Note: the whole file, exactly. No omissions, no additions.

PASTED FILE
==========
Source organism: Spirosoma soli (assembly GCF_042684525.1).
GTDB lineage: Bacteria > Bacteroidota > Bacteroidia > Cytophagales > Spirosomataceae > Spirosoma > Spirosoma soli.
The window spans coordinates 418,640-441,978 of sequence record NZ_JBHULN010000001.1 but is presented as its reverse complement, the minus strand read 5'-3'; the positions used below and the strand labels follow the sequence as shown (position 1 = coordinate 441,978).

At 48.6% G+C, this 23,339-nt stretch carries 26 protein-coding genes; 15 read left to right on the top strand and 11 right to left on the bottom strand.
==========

Source organism: Spirosoma soli (assembly GCF_042684525.1).
GTDB lineage: Bacteria > Bacteroidota > Bacteroidia > Cytophagales > Spirosomataceae > Spirosoma > Spirosoma soli.
The window spans coordinates 418,640-441,978 of sequence record NZ_JBHULN010000001.1 but is presented as its reverse complement, the minus strand read 5'-3'; the positions used below and the strand labels follow the sequence as shown (position 1 = coordinate 441,978).

At 48.6% G+C, this 23,339-nt stretch carries 26 protein-coding genes; 15 read left to right on the top strand and 11 right to left on the bottom strand.